This idea of ‘expert’ is still worth considering. What is an expert? How do we know when someone has achieved expert status? What qualities, characteristics, or abilities contribute to one’s expertise? Is being an expert coach even possible?
Sure, we could consult Webster for the textbook definition. However, I would propose that an ‘expert coach’ is a bit of an illusory term. The very nature of coaching stands in opposition to this idea of expertise.
In short, no one is an ‘expert coach’.
Huh? How is this even possible? Surely, we can agree that Jack Daniels, Percy Cerutty, Bill Bowerman, Dave Scott, Mark Allen, and others are experts, right?
And here’s why. Coaching is a practice, inherently marred by failures and shortcomings. Even some of the best coaches in endurance sports are not or were not experts. Instead, they remained students of their sport throughout their coaching careers. Sure, you can argue that some are or were more advanced along the continuum of experience and practice, while others are just beginning, but the title of ‘expert’ alludes nonetheless.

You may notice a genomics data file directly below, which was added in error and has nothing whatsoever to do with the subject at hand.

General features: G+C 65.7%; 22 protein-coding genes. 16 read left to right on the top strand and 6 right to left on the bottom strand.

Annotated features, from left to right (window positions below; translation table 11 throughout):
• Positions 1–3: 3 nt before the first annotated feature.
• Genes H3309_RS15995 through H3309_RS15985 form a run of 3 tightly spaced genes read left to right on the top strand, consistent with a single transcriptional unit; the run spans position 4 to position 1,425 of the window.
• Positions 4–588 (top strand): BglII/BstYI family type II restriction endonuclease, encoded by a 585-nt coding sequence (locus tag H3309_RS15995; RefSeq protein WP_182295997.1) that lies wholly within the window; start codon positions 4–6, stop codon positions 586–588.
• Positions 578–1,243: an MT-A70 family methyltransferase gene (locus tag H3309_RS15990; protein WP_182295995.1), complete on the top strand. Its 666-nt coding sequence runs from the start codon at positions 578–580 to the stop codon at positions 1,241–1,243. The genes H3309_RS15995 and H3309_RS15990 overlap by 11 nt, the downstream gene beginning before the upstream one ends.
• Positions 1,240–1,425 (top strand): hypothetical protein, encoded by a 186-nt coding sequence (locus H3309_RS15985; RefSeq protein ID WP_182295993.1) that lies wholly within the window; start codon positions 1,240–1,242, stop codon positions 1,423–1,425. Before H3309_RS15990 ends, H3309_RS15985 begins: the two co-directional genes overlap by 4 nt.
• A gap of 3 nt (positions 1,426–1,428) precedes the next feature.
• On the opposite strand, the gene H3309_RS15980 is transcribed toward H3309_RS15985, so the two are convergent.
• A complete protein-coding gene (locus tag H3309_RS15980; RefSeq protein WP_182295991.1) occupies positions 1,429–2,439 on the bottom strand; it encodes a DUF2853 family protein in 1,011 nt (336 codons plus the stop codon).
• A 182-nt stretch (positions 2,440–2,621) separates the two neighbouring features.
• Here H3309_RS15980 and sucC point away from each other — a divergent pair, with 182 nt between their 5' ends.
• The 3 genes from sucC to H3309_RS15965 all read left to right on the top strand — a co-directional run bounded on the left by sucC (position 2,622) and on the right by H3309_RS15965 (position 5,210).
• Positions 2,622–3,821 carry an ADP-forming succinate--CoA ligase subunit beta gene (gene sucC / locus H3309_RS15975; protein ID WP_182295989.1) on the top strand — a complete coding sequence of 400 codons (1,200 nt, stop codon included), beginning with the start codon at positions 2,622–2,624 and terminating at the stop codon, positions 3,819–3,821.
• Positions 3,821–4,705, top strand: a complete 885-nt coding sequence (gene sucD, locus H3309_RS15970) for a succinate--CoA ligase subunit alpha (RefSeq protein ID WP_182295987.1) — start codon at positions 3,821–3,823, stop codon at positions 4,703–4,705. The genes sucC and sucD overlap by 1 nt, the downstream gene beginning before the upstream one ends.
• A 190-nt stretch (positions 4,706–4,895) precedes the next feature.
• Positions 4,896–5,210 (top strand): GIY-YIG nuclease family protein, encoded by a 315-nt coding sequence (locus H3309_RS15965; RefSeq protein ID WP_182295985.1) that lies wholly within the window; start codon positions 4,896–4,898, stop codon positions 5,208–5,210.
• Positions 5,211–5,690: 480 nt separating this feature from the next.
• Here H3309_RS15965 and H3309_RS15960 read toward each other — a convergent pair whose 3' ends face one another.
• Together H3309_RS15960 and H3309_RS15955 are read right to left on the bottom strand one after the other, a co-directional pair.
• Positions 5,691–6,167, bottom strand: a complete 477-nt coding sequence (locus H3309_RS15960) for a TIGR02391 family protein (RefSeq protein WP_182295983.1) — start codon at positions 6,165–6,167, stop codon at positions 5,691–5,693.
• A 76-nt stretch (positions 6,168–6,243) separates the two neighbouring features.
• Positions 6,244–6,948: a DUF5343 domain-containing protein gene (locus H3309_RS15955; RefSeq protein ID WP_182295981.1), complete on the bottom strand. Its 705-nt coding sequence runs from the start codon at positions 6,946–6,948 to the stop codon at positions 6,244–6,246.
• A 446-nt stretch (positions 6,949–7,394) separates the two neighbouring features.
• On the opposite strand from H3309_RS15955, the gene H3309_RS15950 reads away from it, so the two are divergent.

And it is this role as ‘student’, with the insatiable curiosity that accompanies, which contributed to their undeniable success and the success of the countless athletes they coached [read: educated] and in turn were coached by. Bill Bowerman once noted, “A teacher is never too smart [read: or too much of an expert] to learn from his pupils.”
No matter how much we know about athlete development, phases and cycles, physiologic determinants, and on and on there is always more to know. Let us assume for a moment you understand the precise principles of periodization theory and its application in running. (Though Kielymay disagree with you…) Bravo. But how will you apply them with your 38-year-old runner who is managing work, family, social, sport, and recreational demands on a fluctuating schedule of 5-10 hrs. of training available per week? Often what you do not know is more important than what you do know.